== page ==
Collaborate. Code. Connect.

A collage of experiences in Jordan as told by TechWomen.

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Against the backdrop of Petra, a wonder of the ancient world, forty-five women from eight countries said their goodbyes last week. The TechWomen delegation concluded with stronger bonds and increased cultural understanding between mentors and emerging leaders.

“Exciting,” and “inspired,” were some of the words used by participants to describe the events and opportunities for connectivity during the journey. The delegation participated in a networking conference at Princess Sumaya University for Technology, where Her Royal Highness Princess Sumaya delivered welcoming remarks. The participants also met with N2V, one of the largest internet holding groups in Arabia focused on value creation through building and investing in Arabic consumer web and mobile ventures; INJAZ, an independent non-profit that was founded under the patronage of Her Majesty Queen Rania Al Abdullah with the mission to inspire and prepare young Jordanians to become productive members in their society and succeed globally; Amman Tech Tuesday, a monthly event that brings industry experts, local technologists, entrepreneurs and idea generators together in a casual setting to meet and learn from one another; and Oasis 500, a leading early stage and seed investment company, the first of its kind in Jordan and the MENA region.

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Only 10 days left to apply to the 2013 TechWomen program!

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The application deadline for the 2013 TechWomen program is quickly approaching!

With the deadline only 10 days away, here are a few tips to ensure that your application is complete:

1. The deadline to submit your application is 23:59 Cairo time, February 22, 2013.

All application materials, including letters of recommendation, must be submitted by this deadline.

2. A complete application consists of:

  • A submitted online application;
  • CV/Resume; and
  • Two letters of recommendation (a third letter is optional).

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What Career Advice Would You Give to Your Younger Self?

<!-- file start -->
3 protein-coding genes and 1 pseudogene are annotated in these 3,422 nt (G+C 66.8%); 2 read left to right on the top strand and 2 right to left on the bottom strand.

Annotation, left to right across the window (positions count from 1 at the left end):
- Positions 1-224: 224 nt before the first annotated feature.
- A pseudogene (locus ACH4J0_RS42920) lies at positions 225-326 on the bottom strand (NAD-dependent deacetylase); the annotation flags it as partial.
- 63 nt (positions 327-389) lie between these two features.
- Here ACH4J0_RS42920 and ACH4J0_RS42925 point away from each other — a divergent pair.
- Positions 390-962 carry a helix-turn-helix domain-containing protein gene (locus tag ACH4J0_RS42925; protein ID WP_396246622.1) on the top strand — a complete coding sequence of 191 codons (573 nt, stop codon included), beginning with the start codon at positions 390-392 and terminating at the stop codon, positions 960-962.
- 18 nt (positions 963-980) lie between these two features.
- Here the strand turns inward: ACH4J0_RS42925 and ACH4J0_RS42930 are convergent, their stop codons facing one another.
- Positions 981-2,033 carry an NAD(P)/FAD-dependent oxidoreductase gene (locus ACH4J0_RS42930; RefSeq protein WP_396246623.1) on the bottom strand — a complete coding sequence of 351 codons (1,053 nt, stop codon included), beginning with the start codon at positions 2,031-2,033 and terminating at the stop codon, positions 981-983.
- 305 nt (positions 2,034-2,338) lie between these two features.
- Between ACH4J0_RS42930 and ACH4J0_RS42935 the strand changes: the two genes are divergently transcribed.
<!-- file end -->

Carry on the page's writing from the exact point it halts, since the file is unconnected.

Anar4Recently, women and girls across the globe have been asking us for advice on launching successful careers in STEM and advancing their young professional careers to the next level.

Although we generally loathe dwelling on the woulda, coulda, shoulda moments in life, we can’t deny that sometimes, hindsight can be a very insightful form of wisdom. What better way to prepare for the future than learning from the experience of others?

In an effort to tap into the secrets of remarkable women with successful careers in STEM, we reached out to the TechWomen community of past emerging leaders, mentors, female tech enthusiasts, entrepreneurs, investors and role models through Facebook, Twitter and LinkedIn and asked, “What career advice would you give to your younger self?

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Working Forum on Women, Information and Communication Technologies and Development (WICTAD)

Guest blog by Heather Ramsey

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Last week I joined more than 75 thought leaders from 20 countries working in civil society, academia, government, the private sector, and the UN who convened at IIE in Washington, DC, for the first international Working Forum on Women, Information and Communication Technologies and Development (WICTAD), co-hosted by the Department of State’s Office of Global Women’s Issues and UN Women. During the two-day forum, we explored opportunities for increased collaboration to expand women’s and girls’ access to and opportunities in information and communication technologies (ICTs). Ambassador-at-Large for Global Women’s Issues, Melanne Verveer, gave opening remarks at the event, stating that, “Technology is one of the highest potential ways to address development challenges. It is the great equalizer for women and we must improve access to ICT and close the Internet gender gap”.

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Women in technology—Africa

Photo courtesy of IVLP program

Photo courtesy of IVLP program

Divine NdhlukulaJuliana Rotich and Mariéme Jamme are a few inspirational African women at the forefront of technology and entrepreneurship. They are paving the way for other women in their countries. They are leaders in their communities who are helping initiate change and create greater prosperity. According to recent article in the New York Times, in 21st-century Africa, businesswomen are pushing into the national scenes of their countries as movers and shakers of industry.

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